"D-Day heroes honoured"
June 6 1944 was the decisive turning point of World War II when almost 200,000 Allied soldiers invaded the beaches of Normandy.
Today, 67 years on, the few remaining former soldiers from Jersey that were there, gathered at Jersey's cenotaph to remember the historic event. Every year their numbers dwindle but for these former soldiers the importance of commemorating D-Day never wanes.
It was a chance to reflect on those events and to remember their comrades who died on the battlefield.
Veteran Clive Kemp, who fought in the Royal Engineers, said: "The boys will never be forgotten put it this way; we lost friends that were like brothers, you know in a platoon of engineers there's about 20 people and you lose a couple, you live together, it's just like losing a brother and we lost quite a few from France to Germany."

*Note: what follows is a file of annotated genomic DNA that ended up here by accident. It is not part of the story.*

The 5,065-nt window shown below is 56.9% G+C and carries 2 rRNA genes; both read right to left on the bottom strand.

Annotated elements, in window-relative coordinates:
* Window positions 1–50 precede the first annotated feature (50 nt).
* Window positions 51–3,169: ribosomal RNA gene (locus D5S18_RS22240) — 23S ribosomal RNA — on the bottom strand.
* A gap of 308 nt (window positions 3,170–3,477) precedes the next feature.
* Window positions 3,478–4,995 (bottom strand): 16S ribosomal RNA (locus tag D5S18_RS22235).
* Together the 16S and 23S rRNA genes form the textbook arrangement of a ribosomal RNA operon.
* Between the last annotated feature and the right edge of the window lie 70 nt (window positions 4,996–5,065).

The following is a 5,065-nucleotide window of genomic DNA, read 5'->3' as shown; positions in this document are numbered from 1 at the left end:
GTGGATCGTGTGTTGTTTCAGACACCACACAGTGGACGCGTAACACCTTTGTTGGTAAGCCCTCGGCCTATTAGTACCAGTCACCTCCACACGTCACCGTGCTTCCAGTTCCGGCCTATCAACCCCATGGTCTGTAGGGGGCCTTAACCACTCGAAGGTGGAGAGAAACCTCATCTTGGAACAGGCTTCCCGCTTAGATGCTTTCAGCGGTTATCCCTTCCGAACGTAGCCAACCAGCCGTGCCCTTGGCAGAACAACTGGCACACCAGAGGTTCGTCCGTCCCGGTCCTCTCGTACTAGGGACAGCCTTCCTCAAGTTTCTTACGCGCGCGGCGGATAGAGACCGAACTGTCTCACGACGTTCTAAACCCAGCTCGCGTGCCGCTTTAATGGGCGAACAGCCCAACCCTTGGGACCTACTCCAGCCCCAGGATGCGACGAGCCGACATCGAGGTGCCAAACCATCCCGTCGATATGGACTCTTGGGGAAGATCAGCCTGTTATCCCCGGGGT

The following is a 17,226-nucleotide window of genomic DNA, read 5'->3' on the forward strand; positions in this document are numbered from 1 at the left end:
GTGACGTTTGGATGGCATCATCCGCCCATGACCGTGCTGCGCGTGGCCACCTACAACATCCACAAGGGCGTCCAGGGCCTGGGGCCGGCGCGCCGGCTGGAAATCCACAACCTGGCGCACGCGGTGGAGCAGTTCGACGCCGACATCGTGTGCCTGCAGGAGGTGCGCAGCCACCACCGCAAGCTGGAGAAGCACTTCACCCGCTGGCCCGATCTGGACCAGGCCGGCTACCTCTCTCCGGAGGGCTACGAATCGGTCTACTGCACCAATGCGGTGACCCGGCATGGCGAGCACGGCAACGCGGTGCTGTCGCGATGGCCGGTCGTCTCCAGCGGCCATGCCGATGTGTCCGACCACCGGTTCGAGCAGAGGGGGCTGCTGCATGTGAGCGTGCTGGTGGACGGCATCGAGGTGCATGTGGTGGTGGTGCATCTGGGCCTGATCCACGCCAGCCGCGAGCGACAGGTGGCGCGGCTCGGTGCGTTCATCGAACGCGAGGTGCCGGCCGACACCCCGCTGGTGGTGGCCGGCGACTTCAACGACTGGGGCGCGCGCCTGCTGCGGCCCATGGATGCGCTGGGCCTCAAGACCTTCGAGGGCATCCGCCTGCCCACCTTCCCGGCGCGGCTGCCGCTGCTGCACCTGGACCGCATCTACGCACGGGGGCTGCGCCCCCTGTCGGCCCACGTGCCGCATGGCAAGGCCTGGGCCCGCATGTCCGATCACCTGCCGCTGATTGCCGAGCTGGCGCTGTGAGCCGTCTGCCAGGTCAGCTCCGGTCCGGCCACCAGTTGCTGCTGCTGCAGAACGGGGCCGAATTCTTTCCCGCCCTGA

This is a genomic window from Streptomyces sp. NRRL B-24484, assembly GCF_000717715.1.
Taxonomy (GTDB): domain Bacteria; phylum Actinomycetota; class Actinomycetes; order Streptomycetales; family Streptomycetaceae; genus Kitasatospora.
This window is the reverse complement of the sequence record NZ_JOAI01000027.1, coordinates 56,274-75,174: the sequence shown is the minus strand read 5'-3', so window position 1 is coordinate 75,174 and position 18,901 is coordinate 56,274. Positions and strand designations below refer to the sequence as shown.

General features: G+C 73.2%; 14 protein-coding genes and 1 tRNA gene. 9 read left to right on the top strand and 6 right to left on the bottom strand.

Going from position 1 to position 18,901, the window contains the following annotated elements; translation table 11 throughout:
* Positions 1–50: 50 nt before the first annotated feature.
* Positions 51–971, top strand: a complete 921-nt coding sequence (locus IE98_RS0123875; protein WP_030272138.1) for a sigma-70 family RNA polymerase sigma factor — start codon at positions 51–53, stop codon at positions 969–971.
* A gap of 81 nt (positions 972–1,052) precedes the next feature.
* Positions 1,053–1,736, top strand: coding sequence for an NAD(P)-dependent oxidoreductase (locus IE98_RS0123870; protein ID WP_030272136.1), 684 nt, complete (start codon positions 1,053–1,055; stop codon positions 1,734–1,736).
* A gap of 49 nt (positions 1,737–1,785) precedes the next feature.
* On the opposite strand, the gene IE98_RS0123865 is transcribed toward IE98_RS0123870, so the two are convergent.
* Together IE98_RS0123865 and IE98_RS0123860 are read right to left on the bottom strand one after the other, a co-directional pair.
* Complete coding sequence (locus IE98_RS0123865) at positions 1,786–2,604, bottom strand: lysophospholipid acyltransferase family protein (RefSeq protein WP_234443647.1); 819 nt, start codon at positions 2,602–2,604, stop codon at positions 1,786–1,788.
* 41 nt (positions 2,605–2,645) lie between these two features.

Islanders turned out to pay their respects and stood in silence to remember the thousands who did not return home.
Last month the veterans visited the landing beaches and say even decades later the memories have not faded.
Fred Newton, who served in the Royal Navy, said: "You know, you go over to France and young guys of 18 come up to you and say, 'excuse me monsieur were you in the war' and you say yes and they say many many thanks. I still find it very emotional."
And as the succession of people laid wreaths, those who fought bowed their heads to remember their friends who paid the ultimate price for our freedom.